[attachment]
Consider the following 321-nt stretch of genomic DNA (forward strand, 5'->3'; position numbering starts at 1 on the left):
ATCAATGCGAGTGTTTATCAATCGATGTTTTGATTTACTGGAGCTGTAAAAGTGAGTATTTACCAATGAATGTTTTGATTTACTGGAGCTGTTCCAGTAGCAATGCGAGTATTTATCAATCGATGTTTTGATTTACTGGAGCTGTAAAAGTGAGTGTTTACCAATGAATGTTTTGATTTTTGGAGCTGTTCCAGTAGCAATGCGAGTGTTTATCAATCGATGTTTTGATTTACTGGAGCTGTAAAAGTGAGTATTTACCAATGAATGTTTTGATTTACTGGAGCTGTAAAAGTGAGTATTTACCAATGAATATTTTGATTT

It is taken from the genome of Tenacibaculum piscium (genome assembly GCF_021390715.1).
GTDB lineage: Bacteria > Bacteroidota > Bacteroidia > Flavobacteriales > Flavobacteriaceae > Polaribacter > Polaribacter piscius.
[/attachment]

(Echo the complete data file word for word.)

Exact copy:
Consider the following 321-nt stretch of genomic DNA (forward strand, 5'->3'; position numbering starts at 1 on the left):
ATCAATGCGAGTGTTTATCAATCGATGTTTTGATTTACTGGAGCTGTAAAAGTGAGTATTTACCAATGAATGTTTTGATTTACTGGAGCTGTTCCAGTAGCAATGCGAGTATTTATCAATCGATGTTTTGATTTACTGGAGCTGTAAAAGTGAGTGTTTACCAATGAATGTTTTGATTTTTGGAGCTGTTCCAGTAGCAATGCGAGTGTTTATCAATCGATGTTTTGATTTACTGGAGCTGTAAAAGTGAGTATTTACCAATGAATGTTTTGATTTACTGGAGCTGTAAAAGTGAGTATTTACCAATGAATATTTTGATTT

It is taken from the genome of Tenacibaculum piscium (genome assembly GCF_021390715.1).
GTDB lineage: Bacteria > Bacteroidota > Bacteroidia > Flavobacteriales > Flavobacteriaceae > Polaribacter > Polaribacter piscius.